The little boy walked across the pasture with his usual
purposeful gait, his face slightly crumpled but his eyes dry.
The tears wouldn't come even after he reached his mother and
made his horrifying announcement: "Mom, I've been shot."
It had been an accident; a young friend had pumped too much air
into a pellet gun and then, unaware the thing was loaded, shot
it right at nine-year-old Branndon Stewart's back, burying a
pellet deep into the muscle. So Branndon had walked across the
field to his parents' farmhouse in Stephenville, Texas, to let
his mom know. Vickie Stewart's knees weakened when she saw the
bloody hole in her son's back, but he remained as serene as a
stalk of wheat. "Look, Mom, it's no big deal," he said. "We just
need to go to the hospital and get it taken out. It'll be all
Twelve years later you can still say this about Branndon
Stewart, the 6'3", 214-pound junior quarterback who will step
into the pocket for Texas A&M this season: The guy doesn't
flinch easily. The most famous recent example of this occurred
in February 1994 after Stewart had led Stephenville High, a
school with a tradition of football mediocrity, to a 16-0 record
and the Texas 4A title. Stewart's 1,516 rushing yards and 2,558
passing yards accounted for more than half of Stephenville's
offense, the third-most productive offense in high school
football history. Stewart was a consensus All-America and the
hottest quarterback prospect in the Southwest. Nebraska wanted
him. So did Florida State and Texas A&M. But Stewart signed with
Tennessee, even though he knew that Peyton Manning, another
prized quarterback recruit and the son of Southern college
football icon Archie Manning, was about to do the same.
In retrospect, it seems like an extraordinarily brassy thing for
Stewart to have done, given Manning's skills, pedigree and
lifelong preparation for college football. But Stewart had some
notable attributes of his own, not the least of which was a
mobility that made him a more exciting, Archie-type scrambler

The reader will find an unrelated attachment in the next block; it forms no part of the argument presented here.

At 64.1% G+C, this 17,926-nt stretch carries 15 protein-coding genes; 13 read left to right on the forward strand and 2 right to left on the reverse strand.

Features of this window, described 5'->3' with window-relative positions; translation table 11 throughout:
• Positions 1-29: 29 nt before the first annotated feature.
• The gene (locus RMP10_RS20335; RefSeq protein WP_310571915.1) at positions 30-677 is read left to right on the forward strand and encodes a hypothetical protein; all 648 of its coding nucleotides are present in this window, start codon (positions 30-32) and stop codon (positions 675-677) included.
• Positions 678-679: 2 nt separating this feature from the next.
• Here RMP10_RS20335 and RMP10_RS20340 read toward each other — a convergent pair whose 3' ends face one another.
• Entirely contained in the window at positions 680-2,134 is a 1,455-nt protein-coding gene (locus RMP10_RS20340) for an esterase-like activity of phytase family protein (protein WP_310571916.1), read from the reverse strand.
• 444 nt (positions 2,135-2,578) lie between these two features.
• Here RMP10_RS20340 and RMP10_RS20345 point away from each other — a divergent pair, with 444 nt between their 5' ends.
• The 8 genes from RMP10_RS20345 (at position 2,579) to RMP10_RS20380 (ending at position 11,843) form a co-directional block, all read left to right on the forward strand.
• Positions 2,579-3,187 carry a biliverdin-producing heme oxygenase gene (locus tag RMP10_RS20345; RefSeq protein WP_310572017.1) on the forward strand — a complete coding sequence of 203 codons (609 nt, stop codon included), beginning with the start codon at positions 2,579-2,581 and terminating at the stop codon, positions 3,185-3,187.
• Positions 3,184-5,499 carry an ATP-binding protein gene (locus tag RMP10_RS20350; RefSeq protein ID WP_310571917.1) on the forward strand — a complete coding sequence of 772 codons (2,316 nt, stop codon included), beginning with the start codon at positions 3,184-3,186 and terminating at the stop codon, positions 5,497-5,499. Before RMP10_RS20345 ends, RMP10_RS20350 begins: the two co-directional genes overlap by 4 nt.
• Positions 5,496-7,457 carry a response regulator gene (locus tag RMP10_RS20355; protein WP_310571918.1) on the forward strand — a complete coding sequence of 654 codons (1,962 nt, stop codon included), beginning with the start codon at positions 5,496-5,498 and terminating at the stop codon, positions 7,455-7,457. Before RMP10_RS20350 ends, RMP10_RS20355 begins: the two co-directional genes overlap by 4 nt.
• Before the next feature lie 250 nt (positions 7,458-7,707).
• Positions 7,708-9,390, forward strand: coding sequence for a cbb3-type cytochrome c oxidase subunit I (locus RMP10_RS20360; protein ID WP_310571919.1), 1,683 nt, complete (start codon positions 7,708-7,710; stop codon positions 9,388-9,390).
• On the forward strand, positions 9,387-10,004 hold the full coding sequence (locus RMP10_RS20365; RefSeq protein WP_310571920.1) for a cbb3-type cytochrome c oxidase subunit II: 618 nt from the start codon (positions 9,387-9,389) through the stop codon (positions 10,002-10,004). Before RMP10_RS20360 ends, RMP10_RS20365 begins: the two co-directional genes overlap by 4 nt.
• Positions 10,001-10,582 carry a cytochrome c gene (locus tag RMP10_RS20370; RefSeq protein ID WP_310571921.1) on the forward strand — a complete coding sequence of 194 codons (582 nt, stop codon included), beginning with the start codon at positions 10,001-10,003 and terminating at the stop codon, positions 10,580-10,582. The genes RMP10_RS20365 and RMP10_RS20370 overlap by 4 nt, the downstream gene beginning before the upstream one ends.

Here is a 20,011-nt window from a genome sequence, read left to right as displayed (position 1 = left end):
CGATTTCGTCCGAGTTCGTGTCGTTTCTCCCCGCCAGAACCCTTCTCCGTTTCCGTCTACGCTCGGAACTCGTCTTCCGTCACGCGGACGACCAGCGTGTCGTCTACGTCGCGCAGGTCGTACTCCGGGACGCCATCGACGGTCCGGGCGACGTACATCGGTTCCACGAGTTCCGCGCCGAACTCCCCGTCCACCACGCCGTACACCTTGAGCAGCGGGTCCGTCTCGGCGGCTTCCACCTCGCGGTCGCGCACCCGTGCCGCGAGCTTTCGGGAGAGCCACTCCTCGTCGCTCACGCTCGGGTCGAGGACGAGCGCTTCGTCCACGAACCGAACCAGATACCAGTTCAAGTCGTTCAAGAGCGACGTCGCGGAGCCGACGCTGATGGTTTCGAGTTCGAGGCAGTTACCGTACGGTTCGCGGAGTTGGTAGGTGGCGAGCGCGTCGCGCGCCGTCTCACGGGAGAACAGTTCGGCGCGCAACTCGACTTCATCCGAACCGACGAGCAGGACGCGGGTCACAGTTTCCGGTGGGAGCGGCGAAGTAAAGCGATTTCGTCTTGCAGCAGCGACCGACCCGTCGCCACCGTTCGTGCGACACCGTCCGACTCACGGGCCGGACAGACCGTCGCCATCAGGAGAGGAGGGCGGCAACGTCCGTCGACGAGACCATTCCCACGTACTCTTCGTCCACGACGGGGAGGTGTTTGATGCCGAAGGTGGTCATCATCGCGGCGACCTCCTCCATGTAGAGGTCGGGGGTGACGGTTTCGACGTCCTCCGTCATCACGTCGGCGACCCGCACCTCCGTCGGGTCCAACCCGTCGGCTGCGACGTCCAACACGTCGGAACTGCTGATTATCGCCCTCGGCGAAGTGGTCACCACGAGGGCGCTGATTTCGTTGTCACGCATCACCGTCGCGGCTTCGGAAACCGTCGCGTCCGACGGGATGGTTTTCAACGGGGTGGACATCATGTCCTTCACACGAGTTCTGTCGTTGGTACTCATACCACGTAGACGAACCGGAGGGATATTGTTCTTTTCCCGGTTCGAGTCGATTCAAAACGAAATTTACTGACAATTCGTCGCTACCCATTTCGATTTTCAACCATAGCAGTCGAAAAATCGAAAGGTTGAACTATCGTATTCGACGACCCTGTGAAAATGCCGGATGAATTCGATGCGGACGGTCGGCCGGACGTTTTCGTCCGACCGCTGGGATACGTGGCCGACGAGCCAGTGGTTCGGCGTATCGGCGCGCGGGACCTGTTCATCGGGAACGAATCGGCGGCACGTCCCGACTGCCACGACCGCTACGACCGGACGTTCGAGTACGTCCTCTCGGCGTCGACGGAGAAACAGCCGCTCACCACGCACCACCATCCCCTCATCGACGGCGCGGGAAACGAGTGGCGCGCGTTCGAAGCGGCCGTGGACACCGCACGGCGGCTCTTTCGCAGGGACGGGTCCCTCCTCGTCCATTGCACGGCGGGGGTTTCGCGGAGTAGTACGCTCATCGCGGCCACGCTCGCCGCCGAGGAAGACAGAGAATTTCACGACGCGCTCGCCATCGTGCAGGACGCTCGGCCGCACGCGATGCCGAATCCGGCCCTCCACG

than Peyton. Most important, at least from Stewart's standpoint:
Tennessee coach Phillip Fulmer assured him that he and Manning
would get equal shots at the starting quarterback's job when
their time came.
However, soon after the Vols' first- and second-string
quarterbacks, Jerry Colquitt and Todd Helton, were injured early
in Manning and Stewart's freshman season of 1994, it became
clear that Manning, who had displayed a quick grasp of the
Tennessee offense, would get his equal shot first. Against
Mississippi State in Starkville, Manning stepped in for Helton
and played well, while Stewart saw action in only two series.
Against Alabama three weeks later, Stewart took over for a
faltering Manning in the last series of the first half, passed
for 40 yards and positioned the Volunteers for a tying field
goal. Despite that performance Stewart got no snaps in the
second half. Instead, he stood silently on the sideline, helmet
on and arms crossed as the Manning-led Vols fell 17-13.
"I've never seen him more upset than he was at that game," says
Branndon's father, Redge. "It was becoming more and more clear
that it didn't matter what Branndon did or what the coaches had
promised him. Peyton was going to be the guy."
Stewart appeared in 11 of 12 games that season, completing 34 of
55 passes for 424 yards and one touchdown, with two
interceptions. (Manning completed 89 of 144 for 1,141 yards and
11 TDs, with six interceptions.) Disillusioned, Stewart asked to
be released from his scholarship, and he transferred to Texas
A&M for the spring semester of 1995.
"At Tennessee they said, 'You guys will have an equal shot,' but
it turned out to be a little different," says Stewart. "They
weren't able to make it equal. They were not able to make two
people happy. Obviously coaches have to make a decision on a guy
and stick with it. But the press was making it like I was in a
fight with Peyton, and I wasn't comfortable with that. I just
wanted to play."
The price of Stewart's transfer was high: a year of sitting out